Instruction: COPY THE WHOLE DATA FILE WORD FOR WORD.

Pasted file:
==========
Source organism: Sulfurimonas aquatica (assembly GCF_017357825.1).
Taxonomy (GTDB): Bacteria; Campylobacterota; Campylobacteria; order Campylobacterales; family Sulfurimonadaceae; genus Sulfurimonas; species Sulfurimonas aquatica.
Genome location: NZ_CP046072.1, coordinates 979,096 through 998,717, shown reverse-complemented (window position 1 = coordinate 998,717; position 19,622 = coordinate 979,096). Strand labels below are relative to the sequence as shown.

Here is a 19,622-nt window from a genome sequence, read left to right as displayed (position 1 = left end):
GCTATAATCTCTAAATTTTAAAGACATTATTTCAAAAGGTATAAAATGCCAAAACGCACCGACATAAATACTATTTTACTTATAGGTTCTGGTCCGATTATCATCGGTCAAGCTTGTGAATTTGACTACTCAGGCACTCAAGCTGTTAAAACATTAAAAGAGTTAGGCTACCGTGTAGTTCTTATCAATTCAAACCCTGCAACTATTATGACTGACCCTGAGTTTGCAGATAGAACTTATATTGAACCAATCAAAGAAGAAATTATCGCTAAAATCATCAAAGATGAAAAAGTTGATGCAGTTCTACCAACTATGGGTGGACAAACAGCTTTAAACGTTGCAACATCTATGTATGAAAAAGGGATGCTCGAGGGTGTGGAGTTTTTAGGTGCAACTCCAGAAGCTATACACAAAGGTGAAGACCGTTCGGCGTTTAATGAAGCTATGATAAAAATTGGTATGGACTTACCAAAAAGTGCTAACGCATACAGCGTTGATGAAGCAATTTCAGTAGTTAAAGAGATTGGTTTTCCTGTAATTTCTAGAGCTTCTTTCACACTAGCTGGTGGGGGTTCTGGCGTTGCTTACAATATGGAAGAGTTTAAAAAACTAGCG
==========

Source organism: Sulfurimonas aquatica (assembly GCF_017357825.1).
Taxonomy (GTDB): Bacteria; Campylobacterota; Campylobacteria; order Campylobacterales; family Sulfurimonadaceae; genus Sulfurimonas; species Sulfurimonas aquatica.
Genome location: NZ_CP046072.1, coordinates 979,096 through 998,717, shown reverse-complemented (window position 1 = coordinate 998,717; position 19,622 = coordinate 979,096). Strand labels below are relative to the sequence as shown.

Here is a 19,622-nt window from a genome sequence, read left to right as displayed (position 1 = left end):
GCTATAATCTCTAAATTTTAAAGACATTATTTCAAAAGGTATAAAATGCCAAAACGCACCGACATAAATACTATTTTACTTATAGGTTCTGGTCCGATTATCATCGGTCAAGCTTGTGAATTTGACTACTCAGGCACTCAAGCTGTTAAAACATTAAAAGAGTTAGGCTACCGTGTAGTTCTTATCAATTCAAACCCTGCAACTATTATGACTGACCCTGAGTTTGCAGATAGAACTTATATTGAACCAATCAAAGAAGAAATTATCGCTAAAATCATCAAAGATGAAAAAGTTGATGCAGTTCTACCAACTATGGGTGGACAAACAGCTTTAAACGTTGCAACATCTATGTATGAAAAAGGGATGCTCGAGGGTGTGGAGTTTTTAGGTGCAACTCCAGAAGCTATACACAAAGGTGAAGACCGTTCGGCGTTTAATGAAGCTATGATAAAAATTGGTATGGACTTACCAAAAAGTGCTAACGCATACAGCGTTGATGAAGCAATTTCAGTAGTTAAAGAGATTGGTTTTCCTGTAATTTCTAGAGCTTCTTTCACACTAGCTGGTGGGGGTTCTGGCGTTGCTTACAATATGGAAGAGTTTAAAAAACTAGCG